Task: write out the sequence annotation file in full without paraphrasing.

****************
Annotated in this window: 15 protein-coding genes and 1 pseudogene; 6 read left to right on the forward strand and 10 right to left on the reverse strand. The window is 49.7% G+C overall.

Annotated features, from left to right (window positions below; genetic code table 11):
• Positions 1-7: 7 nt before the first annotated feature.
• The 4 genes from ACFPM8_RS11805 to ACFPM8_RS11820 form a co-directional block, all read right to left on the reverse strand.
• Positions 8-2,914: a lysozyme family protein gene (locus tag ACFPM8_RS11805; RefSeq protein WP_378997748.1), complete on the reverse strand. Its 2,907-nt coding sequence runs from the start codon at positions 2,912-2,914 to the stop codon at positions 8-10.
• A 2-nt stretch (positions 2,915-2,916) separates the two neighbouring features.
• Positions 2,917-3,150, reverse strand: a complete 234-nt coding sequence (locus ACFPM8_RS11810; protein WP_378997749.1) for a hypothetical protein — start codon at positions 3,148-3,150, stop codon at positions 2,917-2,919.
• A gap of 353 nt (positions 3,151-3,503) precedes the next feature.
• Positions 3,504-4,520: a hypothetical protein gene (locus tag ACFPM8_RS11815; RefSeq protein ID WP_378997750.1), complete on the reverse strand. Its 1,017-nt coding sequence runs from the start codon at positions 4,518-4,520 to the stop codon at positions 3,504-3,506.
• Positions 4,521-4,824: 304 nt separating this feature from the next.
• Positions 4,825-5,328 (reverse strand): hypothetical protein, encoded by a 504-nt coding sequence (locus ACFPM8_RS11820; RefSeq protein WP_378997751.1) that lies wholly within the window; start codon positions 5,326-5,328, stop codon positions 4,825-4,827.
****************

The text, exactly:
Annotated in this window: 15 protein-coding genes and 1 pseudogene; 6 read left to right on the forward strand and 10 right to left on the reverse strand. The window is 49.7% G+C overall.

Annotated features, from left to right (window positions below; genetic code table 11):
• Positions 1-7: 7 nt before the first annotated feature.
• The 4 genes from ACFPM8_RS11805 to ACFPM8_RS11820 form a co-directional block, all read right to left on the reverse strand.
• Positions 8-2,914: a lysozyme family protein gene (locus tag ACFPM8_RS11805; RefSeq protein WP_378997748.1), complete on the reverse strand. Its 2,907-nt coding sequence runs from the start codon at positions 2,912-2,914 to the stop codon at positions 8-10.
• A 2-nt stretch (positions 2,915-2,916) separates the two neighbouring features.
• Positions 2,917-3,150, reverse strand: a complete 234-nt coding sequence (locus ACFPM8_RS11810; protein WP_378997749.1) for a hypothetical protein — start codon at positions 3,148-3,150, stop codon at positions 2,917-2,919.
• A gap of 353 nt (positions 3,151-3,503) precedes the next feature.
• Positions 3,504-4,520: a hypothetical protein gene (locus tag ACFPM8_RS11815; RefSeq protein ID WP_378997750.1), complete on the reverse strand. Its 1,017-nt coding sequence runs from the start codon at positions 4,518-4,520 to the stop codon at positions 3,504-3,506.
• Positions 4,521-4,824: 304 nt separating this feature from the next.
• Positions 4,825-5,328 (reverse strand): hypothetical protein, encoded by a 504-nt coding sequence (locus ACFPM8_RS11820; RefSeq protein WP_378997751.1) that lies wholly within the window; start codon positions 5,326-5,328, stop codon positions 4,825-4,827.